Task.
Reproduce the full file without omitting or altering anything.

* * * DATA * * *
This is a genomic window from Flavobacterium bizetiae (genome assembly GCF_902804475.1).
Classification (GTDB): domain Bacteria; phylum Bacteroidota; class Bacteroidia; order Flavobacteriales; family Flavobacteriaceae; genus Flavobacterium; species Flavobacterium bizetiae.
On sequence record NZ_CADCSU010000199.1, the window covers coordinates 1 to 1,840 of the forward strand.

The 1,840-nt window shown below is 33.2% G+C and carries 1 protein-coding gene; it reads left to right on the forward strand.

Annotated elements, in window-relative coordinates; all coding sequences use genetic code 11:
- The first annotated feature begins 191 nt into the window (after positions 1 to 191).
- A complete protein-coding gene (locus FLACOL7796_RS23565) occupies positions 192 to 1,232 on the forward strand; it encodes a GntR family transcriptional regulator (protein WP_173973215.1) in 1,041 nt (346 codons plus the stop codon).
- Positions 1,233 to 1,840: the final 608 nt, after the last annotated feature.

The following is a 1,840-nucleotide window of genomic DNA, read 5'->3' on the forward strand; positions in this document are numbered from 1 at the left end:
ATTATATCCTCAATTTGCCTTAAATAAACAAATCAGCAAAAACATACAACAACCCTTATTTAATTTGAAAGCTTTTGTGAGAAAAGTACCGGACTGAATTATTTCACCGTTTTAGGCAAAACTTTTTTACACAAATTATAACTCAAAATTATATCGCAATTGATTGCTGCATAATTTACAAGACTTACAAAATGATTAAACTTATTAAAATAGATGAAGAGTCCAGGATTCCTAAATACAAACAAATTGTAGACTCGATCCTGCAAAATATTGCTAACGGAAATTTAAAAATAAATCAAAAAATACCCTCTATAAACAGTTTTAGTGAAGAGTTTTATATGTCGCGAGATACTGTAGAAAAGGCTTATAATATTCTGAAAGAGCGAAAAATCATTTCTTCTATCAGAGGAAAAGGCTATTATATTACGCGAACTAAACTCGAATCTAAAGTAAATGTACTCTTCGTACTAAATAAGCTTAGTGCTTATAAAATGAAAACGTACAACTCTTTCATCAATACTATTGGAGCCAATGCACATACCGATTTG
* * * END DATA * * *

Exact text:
This is a genomic window from Flavobacterium bizetiae (genome assembly GCF_902804475.1).
Classification (GTDB): domain Bacteria; phylum Bacteroidota; class Bacteroidia; order Flavobacteriales; family Flavobacteriaceae; genus Flavobacterium; species Flavobacterium bizetiae.
On sequence record NZ_CADCSU010000199.1, the window covers coordinates 1 to 1,840 of the forward strand.

The 1,840-nt window shown below is 33.2% G+C and carries 1 protein-coding gene; it reads left to right on the forward strand.

Annotated elements, in window-relative coordinates; all coding sequences use genetic code 11:
- The first annotated feature begins 191 nt into the window (after positions 1 to 191).
- A complete protein-coding gene (locus FLACOL7796_RS23565) occupies positions 192 to 1,232 on the forward strand; it encodes a GntR family transcriptional regulator (protein WP_173973215.1) in 1,041 nt (346 codons plus the stop codon).
- Positions 1,233 to 1,840: the final 608 nt, after the last annotated feature.

The following is a 1,840-nucleotide window of genomic DNA, read 5'->3' on the forward strand; positions in this document are numbered from 1 at the left end:
ATTATATCCTCAATTTGCCTTAAATAAACAAATCAGCAAAAACATACAACAACCCTTATTTAATTTGAAAGCTTTTGTGAGAAAAGTACCGGACTGAATTATTTCACCGTTTTAGGCAAAACTTTTTTACACAAATTATAACTCAAAATTATATCGCAATTGATTGCTGCATAATTTACAAGACTTACAAAATGATTAAACTTATTAAAATAGATGAAGAGTCCAGGATTCCTAAATACAAACAAATTGTAGACTCGATCCTGCAAAATATTGCTAACGGAAATTTAAAAATAAATCAAAAAATACCCTCTATAAACAGTTTTAGTGAAGAGTTTTATATGTCGCGAGATACTGTAGAAAAGGCTTATAATATTCTGAAAGAGCGAAAAATCATTTCTTCTATCAGAGGAAAAGGCTATTATATTACGCGAACTAAACTCGAATCTAAAGTAAATGTACTCTTCGTACTAAATAAGCTTAGTGCTTATAAAATGAAAACGTACAACTCTTTCATCAATACTATTGGAGCCAATGCACATACCGATTTG